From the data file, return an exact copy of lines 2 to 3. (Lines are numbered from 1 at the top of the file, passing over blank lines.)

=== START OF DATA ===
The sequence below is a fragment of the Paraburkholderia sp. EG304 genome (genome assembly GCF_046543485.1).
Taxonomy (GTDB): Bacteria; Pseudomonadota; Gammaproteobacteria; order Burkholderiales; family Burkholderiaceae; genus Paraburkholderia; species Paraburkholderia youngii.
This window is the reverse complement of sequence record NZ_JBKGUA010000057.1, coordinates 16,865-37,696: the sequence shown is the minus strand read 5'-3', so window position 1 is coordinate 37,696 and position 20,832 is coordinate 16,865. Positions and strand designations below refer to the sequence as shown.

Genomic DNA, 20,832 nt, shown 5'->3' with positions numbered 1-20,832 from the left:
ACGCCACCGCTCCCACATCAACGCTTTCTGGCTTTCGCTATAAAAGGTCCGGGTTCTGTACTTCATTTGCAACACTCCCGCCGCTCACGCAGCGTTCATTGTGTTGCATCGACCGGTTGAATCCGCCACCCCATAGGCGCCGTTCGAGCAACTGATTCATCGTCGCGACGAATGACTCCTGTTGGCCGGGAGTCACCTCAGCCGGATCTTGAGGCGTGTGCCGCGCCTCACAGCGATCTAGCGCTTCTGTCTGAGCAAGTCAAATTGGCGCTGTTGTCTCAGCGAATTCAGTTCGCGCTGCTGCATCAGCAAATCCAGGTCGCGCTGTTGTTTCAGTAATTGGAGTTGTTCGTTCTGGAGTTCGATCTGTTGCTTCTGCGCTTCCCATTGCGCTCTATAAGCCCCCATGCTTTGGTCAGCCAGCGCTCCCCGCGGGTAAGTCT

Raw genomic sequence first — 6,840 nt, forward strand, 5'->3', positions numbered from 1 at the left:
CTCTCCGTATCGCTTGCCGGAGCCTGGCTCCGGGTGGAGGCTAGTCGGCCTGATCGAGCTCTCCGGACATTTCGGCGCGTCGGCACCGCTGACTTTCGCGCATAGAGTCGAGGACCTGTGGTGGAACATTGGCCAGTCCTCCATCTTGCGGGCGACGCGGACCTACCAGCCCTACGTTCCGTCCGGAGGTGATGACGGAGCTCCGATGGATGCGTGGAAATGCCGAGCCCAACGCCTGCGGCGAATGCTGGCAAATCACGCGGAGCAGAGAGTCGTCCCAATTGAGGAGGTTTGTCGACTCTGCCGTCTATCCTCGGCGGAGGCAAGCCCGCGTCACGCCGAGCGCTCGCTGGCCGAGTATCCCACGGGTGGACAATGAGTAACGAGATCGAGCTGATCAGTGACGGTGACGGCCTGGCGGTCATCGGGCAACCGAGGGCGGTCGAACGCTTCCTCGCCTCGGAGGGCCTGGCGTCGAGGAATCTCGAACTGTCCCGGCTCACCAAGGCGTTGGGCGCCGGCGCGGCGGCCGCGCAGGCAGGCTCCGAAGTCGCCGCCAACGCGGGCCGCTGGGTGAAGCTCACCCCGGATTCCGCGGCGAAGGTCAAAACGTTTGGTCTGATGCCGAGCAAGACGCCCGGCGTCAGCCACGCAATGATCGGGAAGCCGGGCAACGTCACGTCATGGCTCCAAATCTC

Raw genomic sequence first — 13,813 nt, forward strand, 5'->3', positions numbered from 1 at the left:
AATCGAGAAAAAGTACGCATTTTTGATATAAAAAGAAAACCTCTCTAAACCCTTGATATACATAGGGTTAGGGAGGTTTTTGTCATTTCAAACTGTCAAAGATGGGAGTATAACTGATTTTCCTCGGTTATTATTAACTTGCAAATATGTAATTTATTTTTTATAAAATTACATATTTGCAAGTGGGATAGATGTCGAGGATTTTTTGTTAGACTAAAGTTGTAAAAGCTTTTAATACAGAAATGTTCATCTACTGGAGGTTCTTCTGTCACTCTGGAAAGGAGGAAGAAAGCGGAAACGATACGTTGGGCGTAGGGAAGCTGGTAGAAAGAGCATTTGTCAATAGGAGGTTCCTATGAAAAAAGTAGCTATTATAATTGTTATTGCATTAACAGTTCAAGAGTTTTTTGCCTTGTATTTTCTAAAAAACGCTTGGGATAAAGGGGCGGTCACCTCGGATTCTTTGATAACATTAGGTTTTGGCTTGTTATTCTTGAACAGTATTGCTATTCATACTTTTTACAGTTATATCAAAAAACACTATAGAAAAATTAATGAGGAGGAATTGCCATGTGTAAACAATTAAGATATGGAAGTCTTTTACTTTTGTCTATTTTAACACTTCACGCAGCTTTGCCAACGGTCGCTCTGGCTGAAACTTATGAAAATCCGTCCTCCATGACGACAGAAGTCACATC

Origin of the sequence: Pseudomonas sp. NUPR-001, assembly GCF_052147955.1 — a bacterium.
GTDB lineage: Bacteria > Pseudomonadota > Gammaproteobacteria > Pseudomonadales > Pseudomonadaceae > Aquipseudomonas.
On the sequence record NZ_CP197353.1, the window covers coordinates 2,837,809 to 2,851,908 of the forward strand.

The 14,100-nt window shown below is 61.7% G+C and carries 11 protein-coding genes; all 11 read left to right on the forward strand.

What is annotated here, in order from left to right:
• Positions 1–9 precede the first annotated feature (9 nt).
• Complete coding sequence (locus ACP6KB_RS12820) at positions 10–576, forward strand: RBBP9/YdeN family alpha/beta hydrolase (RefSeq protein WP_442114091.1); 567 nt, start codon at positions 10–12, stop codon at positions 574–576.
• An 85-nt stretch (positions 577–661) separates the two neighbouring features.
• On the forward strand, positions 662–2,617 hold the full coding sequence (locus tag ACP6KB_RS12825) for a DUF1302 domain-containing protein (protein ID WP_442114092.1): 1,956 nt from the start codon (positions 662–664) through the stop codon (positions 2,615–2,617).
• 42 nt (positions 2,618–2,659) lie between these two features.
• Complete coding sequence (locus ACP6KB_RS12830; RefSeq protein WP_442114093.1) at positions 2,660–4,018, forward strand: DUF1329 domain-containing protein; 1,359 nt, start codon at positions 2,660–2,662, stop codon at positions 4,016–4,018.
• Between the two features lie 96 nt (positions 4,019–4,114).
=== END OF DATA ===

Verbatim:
Taxonomy (GTDB): Bacteria; Pseudomonadota; Gammaproteobacteria; order Burkholderiales; family Burkholderiaceae; genus Paraburkholderia; species Paraburkholderia youngii.
This window is the reverse complement of sequence record NZ_JBKGUA010000057.1, coordinates 16,865-37,696: the sequence shown is the minus strand read 5'-3', so window position 1 is coordinate 37,696 and position 20,832 is coordinate 16,865. Positions and strand designations below refer to the sequence as shown.